Oromos call for immediate U.S. action, say Oromia is under invasion by Eritrean forces

Eritrean forces have begun an invasion of Oromia and are “killing, looting, and destabilizing communities,” said the Oromia Global Forum in an open letter Monday to U.S. Secretary of State Antony Blinken.

Isaias Afwerki and Abiy Ahmed 
Presidents Isaias Afwerki and Abiy Ahmed

The Oromia Global Forum, which is an alliance of 45 Oromo organizations, reported that Oromia is being invaded by Eritrean forces- a development it considers to be a “serious escalation of the civil war in Ethiopia by Abiy’s government” and a threat to the stability of the entire Horn of Africa.

In the letter, the Oromia Global Forum urged Secretary Blinken and the United States to take immediate action to prevent the humanitarian situation from deteriorating any further and an unspeakable tragedy from unfolding in Oromia.

We are seriously concerned that the invading armies of Ethiopia and Eritrea will cause yet another human tragedy in Oromia at a similar or even larger scale than they caused in Tigray,” said the letter, underscoring the immense urgency and severity of the situation.

“Abiy Ahmed’s regime is expanding the war into Oromia by deploying – reportedly – more than 30,000 Eritrean troops and Amhara militias,” asserted the Oromia Global Forum.

In Tigray, multiple humanitarian and governmental organizations have reported systematic and indiscriminate killings, forced removals, sexual assaults, and other widespread human rights abuses.

According to the United Nations, an estimated total of 5.2 million people, equivalent to 91% of Tigray’s population, are in need of emergency food assistance in Tigray due to the conflict that has been ongoing since November.

Yet, the Ethiopian government has dismissed international pleas for a ceasefire and unfettered humanitarian access to Tigray, maintaining that the conflict is nearing an end. However, these claims have been disputed by reports that the conflict in Ethiopia is escalating into other regions such as Oromia and Benishangul-Gumuz.

President Isaias Afwerki of Eritrea who has been in power since 1993 
President Isaias Afwerki of Eritrea who has been in power since 1993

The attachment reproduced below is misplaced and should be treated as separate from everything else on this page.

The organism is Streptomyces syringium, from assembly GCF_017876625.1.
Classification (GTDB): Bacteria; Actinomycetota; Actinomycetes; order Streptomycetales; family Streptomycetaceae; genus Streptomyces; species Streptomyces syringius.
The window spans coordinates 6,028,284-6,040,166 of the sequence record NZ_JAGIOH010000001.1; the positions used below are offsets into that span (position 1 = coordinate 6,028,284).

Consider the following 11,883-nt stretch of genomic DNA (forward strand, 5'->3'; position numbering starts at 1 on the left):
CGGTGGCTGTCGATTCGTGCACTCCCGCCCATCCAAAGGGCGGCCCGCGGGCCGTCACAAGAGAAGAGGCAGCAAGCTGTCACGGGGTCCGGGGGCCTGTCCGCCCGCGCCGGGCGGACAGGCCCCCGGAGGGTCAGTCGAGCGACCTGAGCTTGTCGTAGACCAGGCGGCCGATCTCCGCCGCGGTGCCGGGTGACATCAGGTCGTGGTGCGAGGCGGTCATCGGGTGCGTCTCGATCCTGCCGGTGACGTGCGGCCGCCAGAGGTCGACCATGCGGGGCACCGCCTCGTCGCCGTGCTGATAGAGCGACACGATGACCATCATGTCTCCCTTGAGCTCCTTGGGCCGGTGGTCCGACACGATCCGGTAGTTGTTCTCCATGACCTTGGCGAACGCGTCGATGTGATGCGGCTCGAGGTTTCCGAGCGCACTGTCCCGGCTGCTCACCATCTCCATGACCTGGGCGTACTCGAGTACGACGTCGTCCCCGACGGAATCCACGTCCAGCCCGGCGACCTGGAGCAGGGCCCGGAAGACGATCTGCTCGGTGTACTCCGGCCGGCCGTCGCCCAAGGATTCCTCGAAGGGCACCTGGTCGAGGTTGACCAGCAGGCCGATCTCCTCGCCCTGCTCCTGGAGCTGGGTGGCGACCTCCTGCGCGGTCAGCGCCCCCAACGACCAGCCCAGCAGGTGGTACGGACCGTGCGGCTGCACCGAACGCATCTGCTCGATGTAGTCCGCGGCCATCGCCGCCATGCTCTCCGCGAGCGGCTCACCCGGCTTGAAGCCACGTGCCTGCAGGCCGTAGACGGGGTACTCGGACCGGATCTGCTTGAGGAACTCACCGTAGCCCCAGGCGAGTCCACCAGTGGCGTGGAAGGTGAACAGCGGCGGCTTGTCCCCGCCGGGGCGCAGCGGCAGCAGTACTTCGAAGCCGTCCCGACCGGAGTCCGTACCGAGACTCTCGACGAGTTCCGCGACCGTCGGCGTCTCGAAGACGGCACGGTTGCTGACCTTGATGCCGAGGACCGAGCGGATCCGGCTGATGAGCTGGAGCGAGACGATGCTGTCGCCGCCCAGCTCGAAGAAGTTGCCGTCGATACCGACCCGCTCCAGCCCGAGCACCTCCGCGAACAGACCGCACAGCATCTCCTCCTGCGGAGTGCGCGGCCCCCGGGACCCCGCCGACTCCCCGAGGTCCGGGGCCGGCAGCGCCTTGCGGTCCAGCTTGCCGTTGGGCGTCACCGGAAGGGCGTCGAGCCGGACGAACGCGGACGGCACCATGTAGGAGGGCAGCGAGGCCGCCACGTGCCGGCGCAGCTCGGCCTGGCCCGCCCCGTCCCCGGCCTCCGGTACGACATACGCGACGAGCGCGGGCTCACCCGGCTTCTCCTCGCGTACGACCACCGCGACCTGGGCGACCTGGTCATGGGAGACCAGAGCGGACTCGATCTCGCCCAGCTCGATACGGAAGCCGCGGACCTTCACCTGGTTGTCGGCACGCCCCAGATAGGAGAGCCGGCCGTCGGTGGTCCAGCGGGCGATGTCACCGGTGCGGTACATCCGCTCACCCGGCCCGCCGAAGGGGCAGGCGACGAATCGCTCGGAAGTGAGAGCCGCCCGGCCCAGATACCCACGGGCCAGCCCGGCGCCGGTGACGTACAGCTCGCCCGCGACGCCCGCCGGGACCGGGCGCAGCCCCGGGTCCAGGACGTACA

“The atrocities, that were proved in Tigray operations and evidenced by the international community investigations, are observed in similar fashion in Oromia,” asserted the Oromo Liberation Front in a May 30 statement.

While the actions and abuses taken in Ethiopia’s Tigray region have received widespread international attention and condemnation, the Oromia Global Forum asserts that the consequences of prolonged conflict will be even greater and more tragic if an invasion of Oromia is not prevented. Oromia is Ethiopia’s largest regional state in both geographical area and population.

The OGF applauded the United States for its leadership in calling international attention to the Tigray crisis but is urging Secretary of State Blinken and the Biden Administration to apply political, economic, and diplomatic pressures for the immediate withdrawal of Eritrean troops and Amhara militia from Oromia.

“Unless the world community, led by your good office, takes prompt action the Horn of Africa will soon sink into chaos, humanitarian catastrophe and famine of biblical proportion aided by the pandemic that is already raging in the region out of control,” pleaded the letter to U.S. Secretary of State Antony Blinken.

Noah Pitcher is a global politics correspondent for Today News Africa covering the U.S. government, United Nations, African Union, and other actors involved in international developments, political controversies, and humanitarian issues.

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